You admit it is a child which is killed! That’s good, Susan. Admitting the truth of the issue is the first step. Your saying that the killing of a child is due to selfishness and a lack of desire to have a real and living child is…well, it’s just honest. I don’t see that a lot. Perhaps in your search for integrity and consistency, you’ll keep walking forward and your heart will become tender for the child’s rights, as well.

    But oddly enough, I haven’t heard you mention teaching men to be responsible. Why is that? Why is that never a part of the abortion discussion? Serious question, which needs to be thought through. Why do we not call men to responsibility?

    Regarding contraception; that’s up to individuals to decide. It’s not that expensive; available at any drug or grocery store. It’s widely available in other countries, too, I’ve been to many. In the US, there is absolutely no reason for it to be governmentally funded. If people want government to stay out of their bedroom, they need to stop asking government to fund their birth control. In other countries, shouldn’t we leave that up to their own government? How supremist and colonialist for us to go to other countries and tell them to use birth control, or tie the issue to receiving foreign aid.

    I was interested to recently read “The Hospital by the River,” where Dr. Elizabeth Hamblin is the founder (and has been a pioneering surgeon) of the Fistula Center (Ethiopia.) She’s given her entire life to repairing fistulas which are caused by a lacking of prenatal care and the ability to get to the hospital in time. In the book, she addresses the issue of outsiders coming in and trying to force her to tell the women to use birth control. She is angered by it; feels it is a horrible idea. She says that the outsiders have no idea of the culture, of the intrinsic issues involved with being a woman in Ethiopia. Instead, she speaks very firmly to the Ethiopian Church, asking them to TEACH MEN TO BE RESPONSIBLE, and teaching them the proper way to care for their wives and daughters. I respect that approach for the church, rather than stepping in and imposing my western view on the world.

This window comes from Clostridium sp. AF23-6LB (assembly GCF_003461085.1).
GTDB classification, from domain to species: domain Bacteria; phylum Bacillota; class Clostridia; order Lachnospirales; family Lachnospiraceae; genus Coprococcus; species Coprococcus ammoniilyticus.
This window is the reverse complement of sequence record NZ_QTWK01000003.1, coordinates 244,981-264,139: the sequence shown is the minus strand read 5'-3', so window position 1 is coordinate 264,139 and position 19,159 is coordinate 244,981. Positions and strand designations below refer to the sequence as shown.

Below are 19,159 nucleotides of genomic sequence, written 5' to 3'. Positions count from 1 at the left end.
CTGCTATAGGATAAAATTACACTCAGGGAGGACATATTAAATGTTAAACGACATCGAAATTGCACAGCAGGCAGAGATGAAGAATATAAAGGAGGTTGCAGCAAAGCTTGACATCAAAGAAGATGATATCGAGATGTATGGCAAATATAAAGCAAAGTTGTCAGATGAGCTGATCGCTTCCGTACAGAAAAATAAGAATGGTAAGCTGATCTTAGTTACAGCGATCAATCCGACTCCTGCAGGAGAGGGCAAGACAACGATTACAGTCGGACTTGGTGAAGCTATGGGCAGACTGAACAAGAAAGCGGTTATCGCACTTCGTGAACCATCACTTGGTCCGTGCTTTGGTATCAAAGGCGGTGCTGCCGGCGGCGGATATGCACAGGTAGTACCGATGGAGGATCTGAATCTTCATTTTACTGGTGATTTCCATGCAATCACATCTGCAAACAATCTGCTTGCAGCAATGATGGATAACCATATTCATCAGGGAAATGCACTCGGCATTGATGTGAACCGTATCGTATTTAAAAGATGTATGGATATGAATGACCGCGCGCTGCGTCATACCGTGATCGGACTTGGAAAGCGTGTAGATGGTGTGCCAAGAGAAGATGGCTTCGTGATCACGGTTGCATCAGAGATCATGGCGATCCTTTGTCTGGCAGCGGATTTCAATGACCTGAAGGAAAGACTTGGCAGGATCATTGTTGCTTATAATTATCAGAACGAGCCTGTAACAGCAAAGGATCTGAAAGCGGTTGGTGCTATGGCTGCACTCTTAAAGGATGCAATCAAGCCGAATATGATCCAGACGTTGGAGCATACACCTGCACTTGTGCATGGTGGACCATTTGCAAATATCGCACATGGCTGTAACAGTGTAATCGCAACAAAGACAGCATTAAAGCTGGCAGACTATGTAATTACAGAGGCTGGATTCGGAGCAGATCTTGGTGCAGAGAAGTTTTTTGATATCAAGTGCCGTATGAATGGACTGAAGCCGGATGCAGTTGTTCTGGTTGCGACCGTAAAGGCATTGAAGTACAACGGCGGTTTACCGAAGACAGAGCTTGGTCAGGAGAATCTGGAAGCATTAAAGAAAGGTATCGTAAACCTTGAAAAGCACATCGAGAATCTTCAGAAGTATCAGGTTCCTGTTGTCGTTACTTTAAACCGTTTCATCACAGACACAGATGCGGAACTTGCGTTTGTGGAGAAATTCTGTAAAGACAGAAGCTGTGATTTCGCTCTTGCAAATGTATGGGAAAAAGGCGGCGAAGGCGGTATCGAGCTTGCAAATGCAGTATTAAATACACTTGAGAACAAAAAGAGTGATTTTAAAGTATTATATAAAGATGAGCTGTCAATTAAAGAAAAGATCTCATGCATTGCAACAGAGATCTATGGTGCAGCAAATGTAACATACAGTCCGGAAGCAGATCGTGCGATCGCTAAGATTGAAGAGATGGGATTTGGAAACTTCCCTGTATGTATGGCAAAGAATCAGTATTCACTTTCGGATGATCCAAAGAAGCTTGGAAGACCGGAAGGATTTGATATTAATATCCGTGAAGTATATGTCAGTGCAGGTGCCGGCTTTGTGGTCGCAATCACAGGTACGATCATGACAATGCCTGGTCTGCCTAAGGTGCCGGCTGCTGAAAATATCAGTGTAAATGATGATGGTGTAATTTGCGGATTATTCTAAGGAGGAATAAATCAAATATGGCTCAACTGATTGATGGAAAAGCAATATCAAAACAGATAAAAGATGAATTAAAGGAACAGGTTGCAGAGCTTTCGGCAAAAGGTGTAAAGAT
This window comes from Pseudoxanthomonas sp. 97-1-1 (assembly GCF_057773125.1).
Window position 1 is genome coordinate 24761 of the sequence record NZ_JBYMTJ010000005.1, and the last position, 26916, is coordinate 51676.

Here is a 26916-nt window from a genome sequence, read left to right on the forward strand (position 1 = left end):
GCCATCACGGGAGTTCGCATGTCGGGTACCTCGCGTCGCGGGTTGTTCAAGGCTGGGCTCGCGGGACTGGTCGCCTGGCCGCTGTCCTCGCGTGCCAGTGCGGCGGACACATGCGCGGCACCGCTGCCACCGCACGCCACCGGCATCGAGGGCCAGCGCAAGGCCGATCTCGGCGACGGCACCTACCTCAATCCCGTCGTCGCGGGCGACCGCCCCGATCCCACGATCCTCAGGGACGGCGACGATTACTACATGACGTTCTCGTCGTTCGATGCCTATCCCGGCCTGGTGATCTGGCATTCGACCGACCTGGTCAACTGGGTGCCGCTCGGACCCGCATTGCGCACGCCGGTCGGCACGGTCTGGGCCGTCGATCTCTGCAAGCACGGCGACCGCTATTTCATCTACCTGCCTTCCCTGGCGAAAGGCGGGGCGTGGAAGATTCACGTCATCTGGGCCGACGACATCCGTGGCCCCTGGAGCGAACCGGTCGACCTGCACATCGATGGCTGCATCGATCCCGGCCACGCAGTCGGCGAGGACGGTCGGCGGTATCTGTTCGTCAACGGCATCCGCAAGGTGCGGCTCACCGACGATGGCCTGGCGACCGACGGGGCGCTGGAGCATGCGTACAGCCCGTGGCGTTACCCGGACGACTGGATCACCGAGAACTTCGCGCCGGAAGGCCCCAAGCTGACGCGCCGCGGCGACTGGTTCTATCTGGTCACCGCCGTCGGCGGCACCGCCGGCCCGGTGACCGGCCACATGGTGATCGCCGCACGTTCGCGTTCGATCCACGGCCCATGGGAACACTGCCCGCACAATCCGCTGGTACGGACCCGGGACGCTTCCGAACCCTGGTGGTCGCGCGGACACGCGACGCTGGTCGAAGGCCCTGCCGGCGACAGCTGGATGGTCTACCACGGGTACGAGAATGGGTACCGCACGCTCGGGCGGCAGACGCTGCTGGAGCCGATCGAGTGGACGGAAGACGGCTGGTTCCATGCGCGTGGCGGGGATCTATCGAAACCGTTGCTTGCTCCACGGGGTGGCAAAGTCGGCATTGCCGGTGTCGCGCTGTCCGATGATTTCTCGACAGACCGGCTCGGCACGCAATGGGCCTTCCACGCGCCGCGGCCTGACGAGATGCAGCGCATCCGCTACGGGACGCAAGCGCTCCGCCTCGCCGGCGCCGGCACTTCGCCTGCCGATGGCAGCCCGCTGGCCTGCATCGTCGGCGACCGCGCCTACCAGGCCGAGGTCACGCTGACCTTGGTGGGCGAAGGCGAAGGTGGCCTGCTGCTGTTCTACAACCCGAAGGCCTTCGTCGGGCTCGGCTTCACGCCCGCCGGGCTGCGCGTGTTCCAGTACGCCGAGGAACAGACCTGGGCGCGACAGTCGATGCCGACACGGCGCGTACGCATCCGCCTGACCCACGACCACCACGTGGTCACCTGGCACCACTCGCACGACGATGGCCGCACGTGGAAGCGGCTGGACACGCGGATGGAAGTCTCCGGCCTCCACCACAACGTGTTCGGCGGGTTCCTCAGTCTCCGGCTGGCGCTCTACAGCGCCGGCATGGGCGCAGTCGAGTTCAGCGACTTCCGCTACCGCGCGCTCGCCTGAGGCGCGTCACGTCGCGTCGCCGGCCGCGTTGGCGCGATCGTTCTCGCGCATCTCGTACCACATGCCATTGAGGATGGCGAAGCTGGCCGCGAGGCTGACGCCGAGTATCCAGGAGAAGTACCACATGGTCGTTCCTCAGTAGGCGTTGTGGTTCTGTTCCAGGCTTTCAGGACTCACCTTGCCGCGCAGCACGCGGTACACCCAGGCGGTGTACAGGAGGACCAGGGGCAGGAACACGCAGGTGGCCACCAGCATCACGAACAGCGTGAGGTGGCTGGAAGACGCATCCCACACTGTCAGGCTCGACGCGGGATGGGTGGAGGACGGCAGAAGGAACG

• LorenHaas

    Holly, based on
    your argument, you would use the power of the state to lock up women who made